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By Loren Kopff
@LorenKopff on Twitter
Perfect chamber of commerce weather splashed down on the 87th Major League Baseball All-Star Game this past Tuesday night at Petco Park in San Diego. And please forgive me if I use this redundant cliché that every host city of this event uses, but San Diego indeed did it right and was ready to show the rest of the league how to put on such an event.
Needless to say, I wish I could have been there this time to see the stars of my favorite sport enjoy everything that the midsummer classic has to offer. Everything from the ever-so-popular FanFest at the San Diego Convention Center to the Home Run Derby to batting practice and beyond, the city of San Diego has been waiting for this since 1992.
As someone who grew up in San Diego, and I still love the city, I had the opportunity to go to the midsummer classic in 1992. Back then, it was held at San Diego Jack Murphy Stadium in Mission Valley. There were no spectacular views that you’ll find at Petco Park, but the 1992 event was indeed a high scoring affair, won the American League 13-6.
I felt like “The Murph”, as it was affectionately called, was my home for five straight days. I went to the San Diego Padres-Philadelphia Phillies game the previous Friday night, Saturday afternoon (a nationally televised game), and Sunday night ESPN game. Then I went to the batting practice and Home Run Derby events on Monday before sitting in left field on the loge level for the game.
San Diego needed this game in 2016 for several reasons. For starters, the late, and great, Tony Gwynn passed away a little over two years ago. Mr. Padre was loved by all of San Diego and to some outside of San Diego, even if you weren’t a Padres fan. He would have loved the all-star game at one of baseball’s newest jewels, which opened in 2004. He would have loved the fact that before the game, Padres television play-by-play announcer Dick Enberg, along with MLB Commissioner Rob Manfred, announced that the name of the trophy that goes to the National League batting champion would be named the Tony Gwynn National League batting champion award. When that was announced, chants of “Tony, Tony, Tony” cascaded down from the seats. I have to admit, it was a bit emotional. The American League batting champion will receive the Rod Carew American League batting champion award.
San Diego needed this game because, well, quite frankly, it hasn’t been one of the more successful cities for professional sports. The Padres have been to the playoffs twice since Petco Park opened-2005 and 2006. The San Diego Chargers, who still reside in the same facility where the Padres played from 1969-2003, are still waiting to see if the will get a new downtown football stadium, which would be right down the street from Petco Park.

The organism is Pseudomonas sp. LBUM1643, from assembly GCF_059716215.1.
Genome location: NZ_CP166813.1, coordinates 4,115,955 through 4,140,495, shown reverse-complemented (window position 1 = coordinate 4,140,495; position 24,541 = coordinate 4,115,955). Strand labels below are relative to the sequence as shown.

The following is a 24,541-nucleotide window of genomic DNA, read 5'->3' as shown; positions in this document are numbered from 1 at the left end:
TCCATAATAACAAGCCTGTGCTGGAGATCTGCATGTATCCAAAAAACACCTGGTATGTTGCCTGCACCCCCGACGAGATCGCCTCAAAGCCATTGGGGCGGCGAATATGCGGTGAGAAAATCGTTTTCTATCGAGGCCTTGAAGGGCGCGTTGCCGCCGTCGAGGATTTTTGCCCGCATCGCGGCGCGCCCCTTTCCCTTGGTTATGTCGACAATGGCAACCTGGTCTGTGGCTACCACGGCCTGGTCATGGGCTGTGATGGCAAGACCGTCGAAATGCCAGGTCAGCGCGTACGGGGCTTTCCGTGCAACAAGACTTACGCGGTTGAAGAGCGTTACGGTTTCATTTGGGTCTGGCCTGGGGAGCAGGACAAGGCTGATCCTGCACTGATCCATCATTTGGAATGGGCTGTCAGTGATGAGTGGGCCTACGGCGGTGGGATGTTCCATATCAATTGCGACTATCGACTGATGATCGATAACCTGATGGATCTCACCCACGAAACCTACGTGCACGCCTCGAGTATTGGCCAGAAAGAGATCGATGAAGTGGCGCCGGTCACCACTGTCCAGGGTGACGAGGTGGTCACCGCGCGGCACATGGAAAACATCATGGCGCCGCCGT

San Diego needed this game because it seemed like all of the other new baseball stadiums built after Pecto Park was opened, has already hosted an all-star game. At least I can still tease my Los Angeles Dodgers fans with the fact that San Diego, and Anaheim, have each hosted this July event twice since the last time the game was at Dodger Stadium (1980).
The old school jerseys, which I called at the time the “Taco Bell” jerseys, were worn throughout this past Monday and even in batting practice before the game. Some like the brown and yellow uniforms and some don’t. But there’s just something about old school uniforms that brings the true fan out of me.
Let’s not forget the awesome display put on by Giancarlo Stanton of the Miami Marlins in the Home Run Derby as well as Todd Frazier of the Chicago White Sox and Mark Trumbo of the Baltimore Orioles. There were definitely some lucky fans sitting up in the Western Metal Supply Company building in left field.
Who knows when MLB will bring the game back to San Diego. If every city gets their chance beginning with Miami next year, then the Padres could be hosting it in 2046. Hopefully it won’t take that long. But what’s not to like about Petco Park, downtown San Diego and the Gaslamp District.
Either way, memories were made on July 12, 2016 and even if the Padres don’t make the playoffs for the 10th straight season, this was still an All-Star season for the city and Padres franchise.
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